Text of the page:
We hit a pretty big landmark on our itinerary today. And I do mean big. Two and a half kilometres long, nearly 200 metres tall, and weighing in at over 800 million tons, landmarks don’t come much bigger. I give you; the Three Gorges Dam.
The Three Gorges Dam in numbers
This is the worlds largest power station. In terms of installed capacity, it’s almost three times that of it’s nearest rival (and by rival, I mean rival power station. Not only hydroelectric, but this monster dwarfs the output of any other power station of any type; nuclear, coal, whatever, anywhere in the world). It generates 22.5 Gigawatts of electricity. Maybe that number doesn’t mean much to you, but in real terms, that’s over three times the power consumption of a city like Los Angeles.
It’s also one of the largest engineering projects ever undertaken. Twenty years and over 80 billion dollars were required to completely span and seal the world’s third mightiest river. More than 400 towns and villages had to be abandoned, and 1.2 million people relocated to make room for the 600 kilometres reservoir that this behemoth holds back.
The Elusive Three Gorges Dam
In spite of all this, in spite of the fact that I’ve just spent five hours of my life traversing the gigantic system of locks to ascend the dam, and that before this, I spent a further two hours taking an organised tour of the dam itself, I remain, bafflingly yet steadfastly, not entirely convinced that the Three Gorges Dam actually exists.
It really ought to be unequivocal, didn’t it? I thought so. As we moored up for the afternoon before our real visit began, we were surprised to find that we still couldn’t see it. “Oh yes”, we were assured by our eternally chipper guide, “It’s about three kilometres upstream, just around the bend in the river. Don’t worry, we’ll be going there soon”.
Only three kilometres? My camera drone has a range of about 5km, I can fly there from here and get some video and pictures from the air, thought I.
No, we were told. Apparently there is an army base next to the dam, so drones and other aerial vehicles are not allowed there and might be liable to being shot down. Though, one of our fellow travellers did offer to go halves on the cost of a new drone if I managed to get good footage of the incoming surface to air missile. Nonetheless, I declined his tempting offer and agreed to stay grounded for the tour.
A “Tour of the Dam” . . .
Then the next surprise arrived. We discovered that the ‘tour of the dam’ does not actually involve going inside. The dam buildings, control stations and powerhouses are not open to the public, so there wouldn’t be any opportunity to actually see the workings of the machinery up close. Nor in fact, would we be allowed to stand or walk on top of the dam. That’s also not open to the public.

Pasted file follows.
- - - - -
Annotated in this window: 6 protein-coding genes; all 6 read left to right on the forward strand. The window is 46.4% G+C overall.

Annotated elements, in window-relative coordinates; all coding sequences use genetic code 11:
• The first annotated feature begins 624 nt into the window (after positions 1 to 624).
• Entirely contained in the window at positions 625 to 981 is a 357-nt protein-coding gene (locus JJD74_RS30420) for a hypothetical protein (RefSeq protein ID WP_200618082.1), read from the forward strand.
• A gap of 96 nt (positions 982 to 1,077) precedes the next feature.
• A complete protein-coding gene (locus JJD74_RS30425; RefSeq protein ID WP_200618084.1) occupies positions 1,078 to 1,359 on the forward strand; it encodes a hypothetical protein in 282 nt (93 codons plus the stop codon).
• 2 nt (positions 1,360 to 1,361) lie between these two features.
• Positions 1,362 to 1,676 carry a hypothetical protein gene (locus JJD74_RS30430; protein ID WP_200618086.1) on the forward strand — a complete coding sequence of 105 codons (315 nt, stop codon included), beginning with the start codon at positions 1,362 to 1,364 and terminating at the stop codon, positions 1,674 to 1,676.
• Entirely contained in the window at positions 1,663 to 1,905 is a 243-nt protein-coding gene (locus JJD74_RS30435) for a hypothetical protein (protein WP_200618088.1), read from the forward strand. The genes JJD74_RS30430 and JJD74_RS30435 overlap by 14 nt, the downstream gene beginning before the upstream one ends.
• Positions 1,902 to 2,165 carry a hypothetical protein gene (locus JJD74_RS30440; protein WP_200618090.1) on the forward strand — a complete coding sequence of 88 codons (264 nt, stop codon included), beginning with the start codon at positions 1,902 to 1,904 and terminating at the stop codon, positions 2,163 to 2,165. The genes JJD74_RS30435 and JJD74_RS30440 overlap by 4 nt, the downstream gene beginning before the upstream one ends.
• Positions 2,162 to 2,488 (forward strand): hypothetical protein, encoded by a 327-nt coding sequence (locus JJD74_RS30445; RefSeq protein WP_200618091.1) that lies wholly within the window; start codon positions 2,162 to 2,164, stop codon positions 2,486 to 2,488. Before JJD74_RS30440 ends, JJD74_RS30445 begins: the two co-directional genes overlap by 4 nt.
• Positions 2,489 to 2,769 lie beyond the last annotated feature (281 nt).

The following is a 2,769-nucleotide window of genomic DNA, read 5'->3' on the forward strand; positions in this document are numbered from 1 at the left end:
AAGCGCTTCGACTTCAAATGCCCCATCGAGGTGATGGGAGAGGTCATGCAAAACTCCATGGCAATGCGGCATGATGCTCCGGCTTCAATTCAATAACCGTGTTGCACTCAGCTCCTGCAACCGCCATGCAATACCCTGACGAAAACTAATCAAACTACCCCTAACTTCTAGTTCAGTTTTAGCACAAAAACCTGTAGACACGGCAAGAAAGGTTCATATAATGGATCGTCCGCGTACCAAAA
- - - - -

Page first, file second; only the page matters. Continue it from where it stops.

As it turns out, the Three Gorges Dam Tourism Centre is actually the place that you get to visit. It’s located on a hillside near the (possibly extant) dam, and features four sets of escalators to carry you to the top of the hill, where a large viewing platform has been constructed to afford tourists spectacular views of, erm, well, the lock gates. You can’t really see the dam from there.
Cue a significant number of frustrated camera-wielding tourists, including my wife. No matter, we were reassured that before we returned to the boat we’d be able to walk back down the hill to where there is a second viewing platform right next to the dam.
And there is. But to complete our sense of utter bewilderment, the viewing platform is located on the UPSTREAM side of the dam! Thereby granting our weary group of adventurers a view of a lake and the protruding few feet of concrete, which on photographs might as well be a bridge or a floating pontoon, and does nothing to capture the majesty of the spectacle that we’d all come here to see.
Funnily enough, on the bus journey back to the boat we did happen upon a stretch of road from which we could actually see the all-important downstream side of the dam, albeit from a distance of about two kilometres. Those of us with telephoto lenses to hand beseeched the bus driver to pull over for a moment to allow us to take the pictures we’d been hoping for all along. “Sorry” quoth he, as the view disappeared behind the treeline, “there’s no stopping allowed on this road”.
So ended our trip to the famous Three Gorges Dam.
Where is the Three Gorges Dam located?
The Three Gorges Dam is located near the city of Sandouping, Yilin in the Hubei province of China. It is on the Yangtze river and can easily be visited if you are on a cruise or just through a tour company in the area.
Three Gorges Dam
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**We would like to make it clear that we are not criticizing Viking for these problems any more than we would blame them for the weather. It’s just the curious way that the visitors centre and tourist area has been designed. It seems almost deliberately obtuse. It’s akin to the Louvre declaring that yes, you can visit the Mona Lisa, but we’ll only enable you to view it from the sides, the back, and from above, at a distance of exactly 77 metres. For their part, the Viking guides seemed equally baffled and frustrated by the layout, and did their utmost to make the best of a bad situation by being humorous and knowledgeable, as is their hallmark.